Forjas del Salnes Leirana Finca Genoveva Albarino 2019
Brilliant straw-yellow. Fresh quince, tangerine and lemongrass on the intensely perfumed nose, which is complicated by floral and quinine nuances that build with air. Shows impressive nerve and mineral lift on the palate, offering vibrant citrus and orchard fruit flavors and a suave floral nuance. Finishes taut, racy and very long, displaying superb focus and an echo of florality.
Critical AcclaimAll Vintages
There is one extra step of complexity and intensity in the 2019 Finca Genoveva Caíño, a characterful and very personal Atlantic red, a cool-climate marine wine with a mossy undertone and tons of cracked peppercorns, decayed rose petals and herbs. It's complex and elegant, attractive and tasty. The palate is medium-bodied, the tannins fine-grained and denoting the granite texture. I've been in love with this wine for years, and it keeps getting better and better. This was produced like the years before. 2,000 bottles were filled from a six-year-old 1,500-liter oak foudre where it matured for one year. It was bottled in March 2021.
This humble garage winery collaboration, Forjas del Salnes, came to life in 2005 when vineyard owner and winemaker Rodrigo Mendez began to revitalize a little piece of Galician history that was quickly fading.
Red wine in Rías Baixas was the way of the land back in the early 1900s. In the 1970s, when surrounding farmers were uprooting their less productive, less desirable red grapes in favor of planting increasingly popular Albariño grapes, the Mendez family was planting them. It all began in the early 2000s when Rodri's mission became clear: to execute his grandfather’s lifelong dream of grafting and replanting the nearly extinct, ancient coastal red vineyards in Val do Salnes and revive the nearly forgotten wines of his family’s history.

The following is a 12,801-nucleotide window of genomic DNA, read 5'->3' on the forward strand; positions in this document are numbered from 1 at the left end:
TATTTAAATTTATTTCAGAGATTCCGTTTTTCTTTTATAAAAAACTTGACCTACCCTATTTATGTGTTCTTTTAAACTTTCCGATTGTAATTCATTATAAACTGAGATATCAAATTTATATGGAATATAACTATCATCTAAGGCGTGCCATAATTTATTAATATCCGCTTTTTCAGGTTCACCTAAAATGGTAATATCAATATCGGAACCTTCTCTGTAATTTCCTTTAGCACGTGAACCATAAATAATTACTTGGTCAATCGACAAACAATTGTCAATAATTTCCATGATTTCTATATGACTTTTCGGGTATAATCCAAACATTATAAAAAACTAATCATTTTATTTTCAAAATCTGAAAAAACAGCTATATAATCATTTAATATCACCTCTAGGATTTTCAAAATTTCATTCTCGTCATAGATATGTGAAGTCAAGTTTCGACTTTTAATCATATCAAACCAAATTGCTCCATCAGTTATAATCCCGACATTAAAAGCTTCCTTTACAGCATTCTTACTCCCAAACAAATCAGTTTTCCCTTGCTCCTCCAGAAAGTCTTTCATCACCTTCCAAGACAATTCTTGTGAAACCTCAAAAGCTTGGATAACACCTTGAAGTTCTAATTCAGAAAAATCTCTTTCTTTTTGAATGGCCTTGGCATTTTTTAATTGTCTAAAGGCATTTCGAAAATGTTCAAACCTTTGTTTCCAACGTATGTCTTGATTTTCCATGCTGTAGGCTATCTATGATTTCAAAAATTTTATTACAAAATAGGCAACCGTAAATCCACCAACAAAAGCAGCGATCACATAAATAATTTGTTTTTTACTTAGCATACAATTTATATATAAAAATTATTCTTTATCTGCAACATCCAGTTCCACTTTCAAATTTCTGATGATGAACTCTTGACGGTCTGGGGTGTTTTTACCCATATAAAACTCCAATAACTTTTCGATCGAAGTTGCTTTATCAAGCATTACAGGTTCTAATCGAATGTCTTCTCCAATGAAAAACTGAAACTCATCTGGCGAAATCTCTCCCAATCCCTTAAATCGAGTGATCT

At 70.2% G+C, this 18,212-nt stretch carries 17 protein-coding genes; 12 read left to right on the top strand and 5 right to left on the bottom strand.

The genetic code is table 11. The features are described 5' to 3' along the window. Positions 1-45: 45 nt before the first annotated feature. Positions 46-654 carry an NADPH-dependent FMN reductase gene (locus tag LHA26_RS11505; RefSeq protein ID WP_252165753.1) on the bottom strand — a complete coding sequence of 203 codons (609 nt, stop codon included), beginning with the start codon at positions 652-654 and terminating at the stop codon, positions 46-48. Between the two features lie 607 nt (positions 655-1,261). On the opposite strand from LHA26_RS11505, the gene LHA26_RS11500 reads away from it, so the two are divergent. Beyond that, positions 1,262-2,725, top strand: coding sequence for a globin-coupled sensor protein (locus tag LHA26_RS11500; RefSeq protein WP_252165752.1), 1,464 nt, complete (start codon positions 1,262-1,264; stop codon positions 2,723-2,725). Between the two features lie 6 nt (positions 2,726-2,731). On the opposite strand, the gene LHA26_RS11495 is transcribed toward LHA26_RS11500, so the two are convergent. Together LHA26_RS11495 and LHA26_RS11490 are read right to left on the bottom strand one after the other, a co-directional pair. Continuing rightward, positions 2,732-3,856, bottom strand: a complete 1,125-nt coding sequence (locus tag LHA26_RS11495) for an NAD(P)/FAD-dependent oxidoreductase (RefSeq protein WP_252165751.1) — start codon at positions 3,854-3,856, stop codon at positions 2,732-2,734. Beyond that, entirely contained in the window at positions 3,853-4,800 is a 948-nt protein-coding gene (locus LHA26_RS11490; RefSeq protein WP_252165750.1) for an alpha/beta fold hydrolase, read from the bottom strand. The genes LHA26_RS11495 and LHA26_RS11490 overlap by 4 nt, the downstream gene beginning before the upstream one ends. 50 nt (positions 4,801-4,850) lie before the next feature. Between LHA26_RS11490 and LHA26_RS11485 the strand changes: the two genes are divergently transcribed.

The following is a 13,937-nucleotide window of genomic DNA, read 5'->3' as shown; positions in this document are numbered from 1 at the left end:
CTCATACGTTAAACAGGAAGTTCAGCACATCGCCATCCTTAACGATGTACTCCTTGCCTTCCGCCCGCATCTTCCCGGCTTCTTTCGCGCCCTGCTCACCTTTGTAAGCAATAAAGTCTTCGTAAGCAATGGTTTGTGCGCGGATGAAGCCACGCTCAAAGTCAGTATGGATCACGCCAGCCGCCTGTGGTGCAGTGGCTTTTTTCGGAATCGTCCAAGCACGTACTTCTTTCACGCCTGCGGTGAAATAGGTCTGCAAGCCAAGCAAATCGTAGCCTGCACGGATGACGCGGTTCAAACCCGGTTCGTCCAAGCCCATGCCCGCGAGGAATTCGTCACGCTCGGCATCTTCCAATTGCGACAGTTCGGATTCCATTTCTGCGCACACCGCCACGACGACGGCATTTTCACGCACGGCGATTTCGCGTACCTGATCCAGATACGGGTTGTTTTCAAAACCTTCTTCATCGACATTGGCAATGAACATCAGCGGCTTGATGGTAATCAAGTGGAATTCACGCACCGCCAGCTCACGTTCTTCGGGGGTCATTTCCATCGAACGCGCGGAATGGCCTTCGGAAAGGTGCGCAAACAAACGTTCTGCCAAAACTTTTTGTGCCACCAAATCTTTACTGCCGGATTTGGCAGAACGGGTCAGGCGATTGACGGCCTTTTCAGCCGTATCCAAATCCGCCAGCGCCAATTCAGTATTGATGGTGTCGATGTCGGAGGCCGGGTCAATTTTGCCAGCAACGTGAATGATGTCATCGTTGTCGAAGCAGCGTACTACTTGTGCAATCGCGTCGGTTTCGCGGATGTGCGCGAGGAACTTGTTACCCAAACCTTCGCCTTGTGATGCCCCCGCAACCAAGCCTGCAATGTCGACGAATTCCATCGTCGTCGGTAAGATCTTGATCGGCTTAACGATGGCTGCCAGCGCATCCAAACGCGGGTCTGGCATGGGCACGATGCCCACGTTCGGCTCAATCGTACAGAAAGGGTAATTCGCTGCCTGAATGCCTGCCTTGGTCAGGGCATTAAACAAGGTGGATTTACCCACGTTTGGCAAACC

Rodri is intent on pursuing this shift in the Galician trend. With his winemaking and vineyard knowledge and skill rooted in the past, Rodri remains conscious of the present while having a vision for the future, and is producing some of Spain’s finest Albariños and rare Galician reds.
Named after the rías, or estuarine inlets, that flow as far as 20 miles inland, Rías Baixas is an Atlantic coastal region with a cool and wet maritime climate. The entire region claims soil based on granite bedrock, but the inlets create five subregions of slightly different growing environments for its prized white grape, Albariño.
Val do Salnés on the west coast is said to be the birthplace of Albariño; it is the coolest and wettest of all of the regions. Having been named as the original subregion, today it has the most area under vine and largest number of wineries.
Ribeira do Ulla in the north and inland along the Ulla River is the newest to be included. It is actually the birthplace of the Padrón pepper!
Soutomaior is the smallest region and is tucked up in the hills at the end of the inlet called Ria de Vigo. Its soils are light and sandy over granite.
O Rosal and Condado do Tea are the farthest south in Rías Baixas and their vineyards actually cover the northern slopes of the Miño River, facing the Vinho Verde region in Portugal on its southern bank.
Albariño gives this region its fame and covers 90% of the area under vine. Caiño blanco, Treixadura and Loureira as well as occasionally Torrontés and Godello are permitted in small amounts in blends with Albariño. Red grapes are not very popular but Mencía, Espadeiro and Caiño Tinto are permitted and grown.
Bright and aromatic with distinctive floral and fruity characteristics, Albariño has enjoyed a surge in popularity and an increase in plantings over the last couple of decades. Thick skins allow it to withstand the humid conditions of its homeland, Rías Baixas, Spain, free of malady, and produce a weighty but fresh white. Somm Secret—Albariño claims dual citizenship in Spain and Portugal. Under the name Alvarinho, it thrives in Portugal’s northwestern Vinho Verde region, which predictably, borders part of Spain’s Rías Baixas.